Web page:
Asset allocation (AA) is an important part of portfolio design, and I like pinning down a target asset allocation for personal reference. This helps keep me focused as my portfolio shifts over time and makes it easy to re-balance back. For some educational posts on this topic, please refer to my asset allocation starter guide.
Below is my updated target asset allocation. Here is my target asset allocation from 2008. It’s not dramatically different, but I’ll try to explain the slight changes below. This is just my own AA, and I think everyone should develop their own based on their own beliefs and learning. If you just copy someone else’s without thinking, when things go awry you won’t have the foundation to stick to your guns. I have been strongly influenced by the writings of Jack Bogle, William Bernstein, David Swensen, Rick Ferri, and Larry Swedroe.
I separate things out first into stocks and bonds, and then later it’s easy to go 60% stocks/40% bonds and so on. Here’s my stocks-only breakdown:
- I now do a 50/50 split between US and International stocks. In general, I would like to mimic the overall world investment landscape. On a market cap basis, the US stock market is now about 45% of the world, while everyone else takes up 55%. 50/50 is just simpler, with a slight tilt towards domestic stocks.
- I consider REITs a separate real estate asset class. I used to put Real Estate under US stocks since I only held US Real Estate Investment Trusts (REITs), but in the future I would be open to investing in foreign real estate as property laws improve and investing costs drop.
- On the US side, I add some extra small-cap value companies. Historically, adding stocks of smaller companies with value characteristics (as opposed to growth) has improved the returns of portfolios while lowering volatility. There is debate amongst portfolio theories as to why this happened and if it will continue.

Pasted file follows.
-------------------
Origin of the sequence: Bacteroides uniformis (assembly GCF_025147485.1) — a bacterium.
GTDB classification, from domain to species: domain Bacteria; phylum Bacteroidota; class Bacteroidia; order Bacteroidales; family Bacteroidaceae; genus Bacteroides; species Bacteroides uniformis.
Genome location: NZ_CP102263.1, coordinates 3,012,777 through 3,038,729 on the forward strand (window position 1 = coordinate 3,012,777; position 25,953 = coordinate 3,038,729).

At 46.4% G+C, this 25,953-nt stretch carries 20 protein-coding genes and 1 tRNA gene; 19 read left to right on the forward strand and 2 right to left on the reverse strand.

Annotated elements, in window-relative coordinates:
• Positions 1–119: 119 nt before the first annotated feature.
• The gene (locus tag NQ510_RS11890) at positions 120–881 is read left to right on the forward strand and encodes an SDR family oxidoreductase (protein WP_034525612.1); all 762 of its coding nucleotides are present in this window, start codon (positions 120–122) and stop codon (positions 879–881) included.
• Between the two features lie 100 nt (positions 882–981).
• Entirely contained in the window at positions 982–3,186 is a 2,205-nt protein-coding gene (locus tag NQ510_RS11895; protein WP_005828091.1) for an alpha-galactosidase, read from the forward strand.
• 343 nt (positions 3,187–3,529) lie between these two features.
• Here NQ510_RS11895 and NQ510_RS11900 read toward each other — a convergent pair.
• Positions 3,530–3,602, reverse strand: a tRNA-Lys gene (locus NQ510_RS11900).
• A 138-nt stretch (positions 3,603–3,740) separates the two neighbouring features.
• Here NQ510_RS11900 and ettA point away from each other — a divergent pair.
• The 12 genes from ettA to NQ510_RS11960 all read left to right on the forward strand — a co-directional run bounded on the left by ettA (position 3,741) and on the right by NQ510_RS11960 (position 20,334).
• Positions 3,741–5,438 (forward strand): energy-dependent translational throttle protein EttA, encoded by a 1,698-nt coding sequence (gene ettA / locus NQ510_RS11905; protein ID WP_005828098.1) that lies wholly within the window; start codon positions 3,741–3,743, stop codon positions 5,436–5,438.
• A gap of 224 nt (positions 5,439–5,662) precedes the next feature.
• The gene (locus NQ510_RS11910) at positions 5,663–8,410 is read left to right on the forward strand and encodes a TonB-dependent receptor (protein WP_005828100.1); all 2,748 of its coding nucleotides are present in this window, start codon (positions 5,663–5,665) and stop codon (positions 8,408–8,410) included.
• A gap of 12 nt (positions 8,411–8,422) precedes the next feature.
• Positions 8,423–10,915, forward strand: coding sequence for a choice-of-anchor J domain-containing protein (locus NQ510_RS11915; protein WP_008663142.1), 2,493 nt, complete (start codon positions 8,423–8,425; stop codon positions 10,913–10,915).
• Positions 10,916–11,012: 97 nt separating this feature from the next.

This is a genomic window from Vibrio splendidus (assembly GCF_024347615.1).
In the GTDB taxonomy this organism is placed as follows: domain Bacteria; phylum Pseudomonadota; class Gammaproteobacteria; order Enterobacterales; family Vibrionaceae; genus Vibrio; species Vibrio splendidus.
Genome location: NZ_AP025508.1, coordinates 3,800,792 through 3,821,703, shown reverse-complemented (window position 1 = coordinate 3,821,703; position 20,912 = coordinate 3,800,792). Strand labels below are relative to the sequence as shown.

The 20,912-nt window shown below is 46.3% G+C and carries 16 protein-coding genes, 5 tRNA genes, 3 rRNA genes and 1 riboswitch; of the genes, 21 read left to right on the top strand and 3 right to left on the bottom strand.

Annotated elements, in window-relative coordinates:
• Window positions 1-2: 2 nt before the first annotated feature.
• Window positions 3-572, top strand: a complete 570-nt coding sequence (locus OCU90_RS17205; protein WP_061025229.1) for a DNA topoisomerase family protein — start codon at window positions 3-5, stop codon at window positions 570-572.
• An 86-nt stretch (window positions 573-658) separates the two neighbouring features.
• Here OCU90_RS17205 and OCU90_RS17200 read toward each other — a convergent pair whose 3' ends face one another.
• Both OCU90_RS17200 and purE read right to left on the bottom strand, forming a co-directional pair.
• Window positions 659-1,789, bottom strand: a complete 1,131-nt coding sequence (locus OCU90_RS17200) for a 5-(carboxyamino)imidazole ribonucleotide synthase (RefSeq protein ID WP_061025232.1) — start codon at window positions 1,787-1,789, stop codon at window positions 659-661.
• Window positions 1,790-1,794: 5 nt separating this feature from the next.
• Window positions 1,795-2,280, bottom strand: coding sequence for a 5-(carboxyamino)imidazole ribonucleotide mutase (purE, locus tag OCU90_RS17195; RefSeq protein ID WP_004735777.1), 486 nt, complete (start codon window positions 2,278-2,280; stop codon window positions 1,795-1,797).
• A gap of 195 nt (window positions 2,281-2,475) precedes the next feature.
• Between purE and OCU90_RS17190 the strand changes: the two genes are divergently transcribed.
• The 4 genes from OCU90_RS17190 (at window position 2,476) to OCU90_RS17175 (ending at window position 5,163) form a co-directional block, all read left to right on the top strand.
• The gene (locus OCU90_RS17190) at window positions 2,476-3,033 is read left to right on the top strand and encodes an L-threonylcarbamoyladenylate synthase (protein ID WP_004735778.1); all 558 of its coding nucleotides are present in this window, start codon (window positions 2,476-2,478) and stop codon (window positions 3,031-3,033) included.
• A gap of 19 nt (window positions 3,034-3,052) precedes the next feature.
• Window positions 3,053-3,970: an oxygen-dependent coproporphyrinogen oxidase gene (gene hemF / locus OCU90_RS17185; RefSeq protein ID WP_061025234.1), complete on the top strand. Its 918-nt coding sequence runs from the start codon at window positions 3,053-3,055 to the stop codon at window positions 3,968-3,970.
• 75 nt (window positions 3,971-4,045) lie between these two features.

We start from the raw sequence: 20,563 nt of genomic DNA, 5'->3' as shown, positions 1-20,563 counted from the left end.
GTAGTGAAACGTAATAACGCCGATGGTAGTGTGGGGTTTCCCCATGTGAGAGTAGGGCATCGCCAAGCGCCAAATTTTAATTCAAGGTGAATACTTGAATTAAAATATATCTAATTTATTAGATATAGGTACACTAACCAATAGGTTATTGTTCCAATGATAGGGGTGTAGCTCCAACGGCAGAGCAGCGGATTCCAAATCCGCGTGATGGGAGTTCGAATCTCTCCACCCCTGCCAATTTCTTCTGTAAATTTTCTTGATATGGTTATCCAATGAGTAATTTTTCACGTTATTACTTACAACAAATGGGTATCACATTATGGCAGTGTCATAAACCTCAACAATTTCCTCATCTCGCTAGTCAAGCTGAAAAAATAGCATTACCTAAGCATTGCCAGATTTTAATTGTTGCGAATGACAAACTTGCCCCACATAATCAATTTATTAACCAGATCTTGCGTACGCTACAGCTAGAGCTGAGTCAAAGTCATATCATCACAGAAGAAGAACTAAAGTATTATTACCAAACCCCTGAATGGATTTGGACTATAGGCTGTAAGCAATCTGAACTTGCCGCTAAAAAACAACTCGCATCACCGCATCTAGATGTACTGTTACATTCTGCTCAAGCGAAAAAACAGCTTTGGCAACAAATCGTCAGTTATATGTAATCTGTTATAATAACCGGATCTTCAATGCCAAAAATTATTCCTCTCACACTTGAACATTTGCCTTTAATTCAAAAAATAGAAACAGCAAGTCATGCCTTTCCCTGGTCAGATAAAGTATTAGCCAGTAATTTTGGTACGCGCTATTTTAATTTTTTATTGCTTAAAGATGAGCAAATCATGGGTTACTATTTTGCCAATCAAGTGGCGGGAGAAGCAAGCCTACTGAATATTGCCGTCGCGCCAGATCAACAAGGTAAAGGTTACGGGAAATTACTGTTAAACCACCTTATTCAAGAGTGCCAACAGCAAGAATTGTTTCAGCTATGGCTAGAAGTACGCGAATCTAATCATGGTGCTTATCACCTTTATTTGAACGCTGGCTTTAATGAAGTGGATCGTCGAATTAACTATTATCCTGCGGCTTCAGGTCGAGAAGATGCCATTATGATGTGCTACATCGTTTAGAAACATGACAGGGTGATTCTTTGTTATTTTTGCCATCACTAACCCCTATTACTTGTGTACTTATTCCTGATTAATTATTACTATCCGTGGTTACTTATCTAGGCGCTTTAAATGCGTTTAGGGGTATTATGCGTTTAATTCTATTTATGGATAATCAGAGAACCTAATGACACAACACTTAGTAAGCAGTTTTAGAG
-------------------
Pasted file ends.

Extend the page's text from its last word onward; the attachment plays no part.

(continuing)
If you buy a “total market” mutual fund or ETF, you’ll already own many of these types of companies (although many will not be held due to their small size relative to the big mega-corporations). I feel this adds a bit of diversification.
- On the international side, I add a little extra exposure to emerging markets. You may be surprised to know that “emerging” countries like China, Brazil, Korea, India, Russia, and Taiwan already make up 26% of the world’s markets when you remove the US. These are countries that have a greater potential for growth, but also lots of ups and downs. I add a little bit more than market weight for these as well.
I try to keep things simple for bonds, partially due to the fact that they are currently a smaller portion of my portfolio.
- I like a 50/50 split between inflation-linked bonds and nominal bonds. Inflation-protected bonds provide a yield that is guaranteed to be a certain level above inflation. Nominal bonds pay a stated rate that is not adjusted for inflation. I like to balance the benefits of both.
- Instead of only short-term US Treasuries for nominal bonds, I added some flexibility. I used to invest only in short-term US treasuries, as they provided the best buffer in my portfolio as they were of the highest quality and had a low sensitivity to interest rate fluctuations. Both TIPS and nominal Treasuries did great during the 2009 crash and the subsequent flight-to-quality, but now the yield on Treasuries is just too low in my opinion. There are trillions of dollars from countries and huge institutions around the world that are tucking their money away under the safe Treasury mattress. By venturing into other places they won’t with my tiny portfolio, I feel I can stay relatively safe yet increase my yield significantly. Possibilities include bank CDs, stable value funds, and high-quality municipal bonds.